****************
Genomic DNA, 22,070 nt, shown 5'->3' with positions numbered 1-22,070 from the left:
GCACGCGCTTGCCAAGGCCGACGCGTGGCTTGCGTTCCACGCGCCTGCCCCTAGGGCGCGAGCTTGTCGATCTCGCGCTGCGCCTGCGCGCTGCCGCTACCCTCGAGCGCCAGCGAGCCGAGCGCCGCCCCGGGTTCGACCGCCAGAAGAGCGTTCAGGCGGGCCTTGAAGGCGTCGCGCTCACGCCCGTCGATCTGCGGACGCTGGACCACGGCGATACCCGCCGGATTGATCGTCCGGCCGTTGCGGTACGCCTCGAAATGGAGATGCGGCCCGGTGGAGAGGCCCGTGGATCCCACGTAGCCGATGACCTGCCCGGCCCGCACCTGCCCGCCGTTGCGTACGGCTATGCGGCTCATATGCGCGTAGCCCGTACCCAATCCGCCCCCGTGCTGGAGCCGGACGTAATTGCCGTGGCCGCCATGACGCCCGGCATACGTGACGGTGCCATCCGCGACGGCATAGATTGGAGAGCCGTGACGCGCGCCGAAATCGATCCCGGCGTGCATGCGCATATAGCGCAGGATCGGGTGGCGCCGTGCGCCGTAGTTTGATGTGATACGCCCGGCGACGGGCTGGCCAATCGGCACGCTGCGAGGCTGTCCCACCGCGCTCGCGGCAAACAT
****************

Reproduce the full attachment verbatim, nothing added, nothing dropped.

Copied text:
Genomic DNA, 22,070 nt, shown 5'->3' with positions numbered 1-22,070 from the left:
GCACGCGCTTGCCAAGGCCGACGCGTGGCTTGCGTTCCACGCGCCTGCCCCTAGGGCGCGAGCTTGTCGATCTCGCGCTGCGCCTGCGCGCTGCCGCTACCCTCGAGCGCCAGCGAGCCGAGCGCCGCCCCGGGTTCGACCGCCAGAAGAGCGTTCAGGCGGGCCTTGAAGGCGTCGCGCTCACGCCCGTCGATCTGCGGACGCTGGACCACGGCGATACCCGCCGGATTGATCGTCCGGCCGTTGCGGTACGCCTCGAAATGGAGATGCGGCCCGGTGGAGAGGCCCGTGGATCCCACGTAGCCGATGACCTGCCCGGCCCGCACCTGCCCGCCGTTGCGTACGGCTATGCGGCTCATATGCGCGTAGCCCGTACCCAATCCGCCCCCGTGCTGGAGCCGGACGTAATTGCCGTGGCCGCCATGACGCCCGGCATACGTGACGGTGCCATCCGCGACGGCATAGATTGGAGAGCCGTGACGCGCGCCGAAATCGATCCCGGCGTGCATGCGCATATAGCGCAGGATCGGGTGGCGCCGTGCGCCGTAGTTTGATGTGATACGCCCGGCGACGGGCTGGCCAATCGGCACGCTGCGAGGCTGTCCCACCGCGCTCGCGGCAAACAT